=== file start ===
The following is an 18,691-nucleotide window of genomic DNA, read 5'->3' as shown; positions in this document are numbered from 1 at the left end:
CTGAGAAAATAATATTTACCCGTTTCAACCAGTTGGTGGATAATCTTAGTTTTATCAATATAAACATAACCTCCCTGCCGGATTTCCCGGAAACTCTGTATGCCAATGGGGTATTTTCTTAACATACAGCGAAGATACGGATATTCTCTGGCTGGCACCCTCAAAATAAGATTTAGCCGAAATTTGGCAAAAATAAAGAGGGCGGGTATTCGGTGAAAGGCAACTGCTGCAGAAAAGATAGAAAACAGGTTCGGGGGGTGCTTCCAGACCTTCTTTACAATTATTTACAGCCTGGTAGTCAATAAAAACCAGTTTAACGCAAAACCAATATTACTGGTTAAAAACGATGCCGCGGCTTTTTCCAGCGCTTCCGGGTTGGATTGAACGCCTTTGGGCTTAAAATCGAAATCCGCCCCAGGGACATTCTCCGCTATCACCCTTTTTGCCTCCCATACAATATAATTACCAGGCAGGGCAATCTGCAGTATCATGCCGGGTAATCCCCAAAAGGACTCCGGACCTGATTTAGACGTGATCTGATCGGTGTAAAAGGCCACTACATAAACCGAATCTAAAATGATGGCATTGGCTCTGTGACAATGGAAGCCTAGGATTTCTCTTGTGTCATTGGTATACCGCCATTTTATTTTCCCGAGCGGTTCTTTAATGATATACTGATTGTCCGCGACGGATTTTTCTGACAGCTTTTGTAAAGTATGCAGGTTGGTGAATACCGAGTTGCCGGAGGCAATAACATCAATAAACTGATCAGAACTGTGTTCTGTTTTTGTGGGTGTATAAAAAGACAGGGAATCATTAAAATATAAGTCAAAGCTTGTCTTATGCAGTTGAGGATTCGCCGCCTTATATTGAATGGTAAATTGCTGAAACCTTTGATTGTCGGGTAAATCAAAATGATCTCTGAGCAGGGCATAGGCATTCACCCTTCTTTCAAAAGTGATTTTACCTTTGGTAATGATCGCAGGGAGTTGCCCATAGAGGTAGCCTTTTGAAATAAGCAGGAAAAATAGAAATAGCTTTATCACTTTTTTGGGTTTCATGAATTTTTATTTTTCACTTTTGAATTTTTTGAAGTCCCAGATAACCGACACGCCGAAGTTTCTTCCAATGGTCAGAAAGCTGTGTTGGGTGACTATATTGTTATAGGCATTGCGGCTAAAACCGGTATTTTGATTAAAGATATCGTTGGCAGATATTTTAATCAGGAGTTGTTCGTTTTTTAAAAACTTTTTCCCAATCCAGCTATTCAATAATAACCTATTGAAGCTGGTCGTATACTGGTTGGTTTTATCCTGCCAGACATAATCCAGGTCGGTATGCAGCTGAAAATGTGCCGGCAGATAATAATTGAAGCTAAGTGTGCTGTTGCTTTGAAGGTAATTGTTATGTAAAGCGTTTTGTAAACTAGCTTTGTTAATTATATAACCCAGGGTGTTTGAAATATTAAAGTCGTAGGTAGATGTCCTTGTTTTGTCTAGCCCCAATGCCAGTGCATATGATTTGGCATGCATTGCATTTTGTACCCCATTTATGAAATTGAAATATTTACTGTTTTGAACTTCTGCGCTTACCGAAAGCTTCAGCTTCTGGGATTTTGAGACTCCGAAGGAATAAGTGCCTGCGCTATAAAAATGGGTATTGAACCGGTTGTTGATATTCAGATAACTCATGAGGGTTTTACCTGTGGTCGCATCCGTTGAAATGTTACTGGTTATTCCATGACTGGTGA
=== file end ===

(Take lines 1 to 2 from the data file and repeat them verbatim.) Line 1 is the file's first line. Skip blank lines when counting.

The following is an 18,691-nucleotide window of genomic DNA, read 5'->3' as shown; positions in this document are numbered from 1 at the left end:
CTGAGAAAATAATATTTACCCGTTTCAACCAGTTGGTGGATAATCTTAGTTTTATCAATATAAACATAACCTCCCTGCCGGATTTCCCGGAAACTCTGTATGCCAATGGGGTATTTTCTTAACATACAGCGAAGATACGGATATTCTCTGGCTGGCACCCTCAAAATAAGATTTAGCCGAAATTTGGCAAAAATAAAGAGGGCGGGTATTCGGTGAAAGGCAACTGCTGCAGAAAAGATAGAAAACAGGTTCGGGGGGTGCTTCCAGACCTTCTTTACAATTATTTACAGCCTGGTAGTCAATAAAAACCAGTTTAACGCAAAACCAATATTACTGGTTAAAAACGATGCCGCGGCTTTTTCCAGCGCTTCCGGGTTGGATTGAACGCCTTTGGGCTTAAAATCGAAATCCGCCCCAGGGACATTCTCCGCTATCACCCTTTTTGCCTCCCATACAATATAATTACCAGGCAGGGCAATCTGCAGTATCATGCCGGGTAATCCCCAAAAGGACTCCGGACCTGATTTAGACGTGATCTGATCGGTGTAAAAGGCCACTACATAAACCGAATCTAAAATGATGGCATTGGCTCTGTGACAATGGAAGCCTAGGATTTCTCTTGTGTCATTGGTATACCGCCATTTTATTTTCCCGAGCGGTTCTTTAATGATATACTGATTGTCCGCGACGGATTTTTCTGACAGCTTTTGTAAAGTATGCAGGTTGGTGAATACCGAGTTGCCGGAGGCAATAACATCAATAAACTGATCAGAACTGTGTTCTGTTTTTGTGGGTGTATAAAAAGACAGGGAATCATTAAAATATAAGTCAAAGCTTGTCTTATGCAGTTGAGGATTCGCCGCCTTATATTGAATGGTAAATTGCTGAAACCTTTGATTGTCGGGTAAATCAAAATGATCTCTGAGCAGGGCATAGGCATTCACCCTTCTTTCAAAAGTGATTTTACCTTTGGTAATGATCGCAGGGAGTTGCCCATAGAGGTAGCCTTTTGAAATAAGCAGGAAAAATAGAAATAGCTTTATCACTTTTTTGGGTTTCATGAATTTTTATTTTTCACTTTTGAATTTTTTGAAGTCCCAGATAACCGACACGCCGAAGTTTCTTCCAATGGTCAGAAAGCTGTGTTGGGTGACTATATTGTTATAGGCATTGCGGCTAAAACCGGTATTTTGATTAAAGATATCGTTGGCAGATATTTTAATCAGGAGTTGTTCGTTTTTTAAAAACTTTTTCCCAATCCAGCTATTCAATAATAACCTATTGAAGCTGGTCGTATACTGGTTGGTTTTATCCTGCCAGACATAATCCAGGTCGGTATGCAGCTGAAAATGTGCCGGCAGATAATAATTGAAGCTAAGTGTGCTGTTGCTTTGAAGGTAATTGTTATGTAAAGCGTTTTGTAAACTAGCTTTGTTAATTATATAACCCAGGGTGTTTGAAATATTAAAGTCGTAGGTAGATGTCCTTGTTTTGTCTAGCCCCAATGCCAGTGCATATGATTTGGCATGCATTGCATTTTGTACCCCATTTATGAAATTGAAATATTTACTGTTTTGAACTTCTGCGCTTACCGAAAGCTTCAGCTTCTGGGATTTTGAGACTCCGAAGGAATAAGTGCCTGCGCTATAAAAATGGGTATTGAACCGGTTGTTGATATTCAGATAACTCATGAGGGTTTTACCTGTGGTCGCATCCGTTGAAATGTTACTGGTTATTCCATGACTGGTGA